I can encode all 8 possible 2-game strategies using 3 bits: (round 1 response, round 2 response if opponent remained silent, round 2 response if opponent confessed) and this would be the resulting payoff table:

SSS 1.0,1.0 1.0,1.0 10.5,0.5 10.5,0.5 10.5,0.5 10.5,0.5 20.0,0.0 20.0,0.0
SSC 1.0,1.0 1.0,1.0 10.5,0.5 10.5,0.5 10.0,10.0 10.0,10.0 15.0,5.0 15.0,5.0
SCS 0.5,10.5 0.5,10.5 5.5,5.5 5.5,5.5 10.5,0.5 10.5,0.5 20.0,0.0 20.0,0.0
SCC 0.5,10.5 0.5,10.5 5.5,5.5 5.5,5.5 10.0,10.0 10.0,10.0 15.0,5.0 15.0,5.0
CSS 0.5,10.5 10.0,10.0 0.5,10.5 10.0,10.0 5.5,5.5 15.0,5.0 5.5,5.5 15.0,5.0
CSC 0.5,10.5 10.0,10.0 0.5,10.5 10.0,10.0 5.0,15.0 10,10 5.0,15.0 10,10
CCS 0.0,20.0 5.0,15.0 0.0,20.0 5.0,15.0 5.5,5.5 15.0,5.0 5.5,5.5 15.0,5.0
CCC 0.0,20.0 5.0,15.0 0.0,20.0 5.0,15.0 5.0,15.0 10,10 5.0,15.0 10,10

Looking at the table, we realize that “always confess”, CCC, is still the only Nash equilibrium for the twice-iterated case. For more iterations, however, the “tit-for-tat” startegy eventually becomes another Nash equilibrium. For more reading, go here.

The Risk Premium

Wednesday, December 10th, 2008

Investments involve predictions about the future, and those predictions can be uncertain. The formal representation of that uncertainty is accomplished through the use of probability theory, such that every uncertain number X is now represented as the probability distribution function P(X).

Given two investments which give uncertain returns X and Y respectively, how does one choose between them? Under decision theory, a utility function U is used to compare <U(X)> and <U(Y)>, and the investment with the higher utility is chosen. For the sake of simplicity, modern portfolio theory models U using a quadratic function, where U(X) = X – r*X^2, with a greater r meaning more risk adversity.

Given a quadratic utility function, it is possible to evaluate the expected utility of all linear combinations of X and Y by just knowing <X>, <Y>, <XY>, <X^2>, <Y^2>. This result generalizes to any number of investments. Using this information, for any given return, one can find the linear combination which minimizes the variance, forming the optimal portfolio for that return. The set of all optimal portfolios forms the efficient frontier in the diagram below.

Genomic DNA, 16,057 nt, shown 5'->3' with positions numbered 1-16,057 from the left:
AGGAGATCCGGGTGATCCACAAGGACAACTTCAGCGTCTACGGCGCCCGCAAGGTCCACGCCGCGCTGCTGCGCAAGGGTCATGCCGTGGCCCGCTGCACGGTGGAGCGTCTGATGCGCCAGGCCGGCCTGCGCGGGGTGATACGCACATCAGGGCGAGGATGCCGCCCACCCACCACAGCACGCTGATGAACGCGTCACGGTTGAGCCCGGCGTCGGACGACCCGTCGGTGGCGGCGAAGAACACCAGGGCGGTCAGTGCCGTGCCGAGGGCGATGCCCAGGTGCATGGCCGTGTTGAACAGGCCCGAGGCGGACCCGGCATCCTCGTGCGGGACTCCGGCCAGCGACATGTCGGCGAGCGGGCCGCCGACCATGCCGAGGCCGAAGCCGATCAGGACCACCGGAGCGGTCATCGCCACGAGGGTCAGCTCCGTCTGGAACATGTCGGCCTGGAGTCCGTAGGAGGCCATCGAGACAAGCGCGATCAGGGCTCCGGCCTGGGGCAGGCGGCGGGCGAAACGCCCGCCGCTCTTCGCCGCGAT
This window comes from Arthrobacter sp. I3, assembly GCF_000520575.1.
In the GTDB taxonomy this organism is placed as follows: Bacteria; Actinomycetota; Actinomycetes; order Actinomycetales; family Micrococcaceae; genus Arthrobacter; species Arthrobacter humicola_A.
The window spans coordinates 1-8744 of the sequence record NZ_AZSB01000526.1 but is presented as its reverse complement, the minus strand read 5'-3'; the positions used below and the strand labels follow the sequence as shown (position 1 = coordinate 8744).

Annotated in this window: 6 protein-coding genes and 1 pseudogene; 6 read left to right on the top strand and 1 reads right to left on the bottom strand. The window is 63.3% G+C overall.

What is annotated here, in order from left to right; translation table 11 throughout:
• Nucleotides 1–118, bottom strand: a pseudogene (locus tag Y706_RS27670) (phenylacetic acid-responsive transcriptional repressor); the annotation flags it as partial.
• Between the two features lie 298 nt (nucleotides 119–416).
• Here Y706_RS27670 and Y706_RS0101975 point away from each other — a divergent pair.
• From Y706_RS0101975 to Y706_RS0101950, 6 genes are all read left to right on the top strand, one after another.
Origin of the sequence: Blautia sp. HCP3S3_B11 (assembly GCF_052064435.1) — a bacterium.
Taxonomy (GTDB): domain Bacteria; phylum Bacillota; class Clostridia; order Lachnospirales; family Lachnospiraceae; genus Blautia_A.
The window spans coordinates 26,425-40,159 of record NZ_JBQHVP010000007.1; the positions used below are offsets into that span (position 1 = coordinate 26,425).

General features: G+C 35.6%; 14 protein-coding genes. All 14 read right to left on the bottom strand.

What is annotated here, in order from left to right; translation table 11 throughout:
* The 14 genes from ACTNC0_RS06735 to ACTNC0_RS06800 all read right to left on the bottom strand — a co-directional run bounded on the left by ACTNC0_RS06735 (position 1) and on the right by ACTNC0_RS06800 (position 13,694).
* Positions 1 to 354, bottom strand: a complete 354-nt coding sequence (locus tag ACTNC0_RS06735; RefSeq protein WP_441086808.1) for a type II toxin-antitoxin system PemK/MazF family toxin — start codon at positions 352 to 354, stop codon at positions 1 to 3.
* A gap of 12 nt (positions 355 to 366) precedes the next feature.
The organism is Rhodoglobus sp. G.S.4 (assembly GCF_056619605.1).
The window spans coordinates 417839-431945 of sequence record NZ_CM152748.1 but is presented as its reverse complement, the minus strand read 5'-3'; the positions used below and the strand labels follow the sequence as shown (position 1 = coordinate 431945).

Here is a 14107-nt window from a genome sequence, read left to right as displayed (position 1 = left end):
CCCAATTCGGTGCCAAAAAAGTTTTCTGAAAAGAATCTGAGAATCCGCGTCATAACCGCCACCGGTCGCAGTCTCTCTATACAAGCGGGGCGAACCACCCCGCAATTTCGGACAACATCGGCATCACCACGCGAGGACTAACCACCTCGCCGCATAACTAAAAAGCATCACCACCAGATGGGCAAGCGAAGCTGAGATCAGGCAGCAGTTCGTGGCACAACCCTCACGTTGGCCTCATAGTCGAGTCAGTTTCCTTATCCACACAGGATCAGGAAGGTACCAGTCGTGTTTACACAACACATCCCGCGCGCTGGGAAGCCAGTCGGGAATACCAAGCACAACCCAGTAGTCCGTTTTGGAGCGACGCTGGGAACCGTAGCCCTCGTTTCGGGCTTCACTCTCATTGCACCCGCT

Now examine the effect of adding a risk-free asset. Taking a linear combination of the risk-free asset and any given portfolio, you can achieve any new portfolio with the same Sharpe ratio (ratio of the difference between return and risk-free rate to the standard deviation) as the given portfolio. The capital market line represents the best portfolios that can be formed this way – they consist of combinations of the risk-free asset and the market portfolio, which is the efficient frontier portfolio with the largest Sharpe ratio.

Markowitz Frontier

Under the CAPM pricing model, it is assumed that stocks function as components for building market portfolios, and stockholders are only compensated for risk which cannot be diversified away by the other components. Approximating the market portfolio with the SP500, we approximate this non-diversify-able risk using the covariance between the stock and the SP500. That covariance is scaled by the variance of the market portfolio and called beta.

This is the standard classroom treatment of the concept of risk, and I am uncomfortable with it in ways that I will describe in the next post. For additional reading, you have wikipedia:

Time Value of Money

Tuesday, December 9th, 2008

Given the choice between money today and money tomorrow, one would prefer the money today. This is true because money today can be hoarded until tomorrow, or alternately used for other purposes before tomorrow – “money tomorrow” is just one out of many options available to someone with “money today” and hence “money today” must be of greater than or equal value to “money tomorrow”. Similarly, a greater sum of money is always preferable to a lesser sum, because I have the option of discarding a part of the greater sum to get the smaller sum. It is then plausible that there be a greater sum of money tomorrow (s2,t2) which is of equal value to a smaller sum today (s1,t1).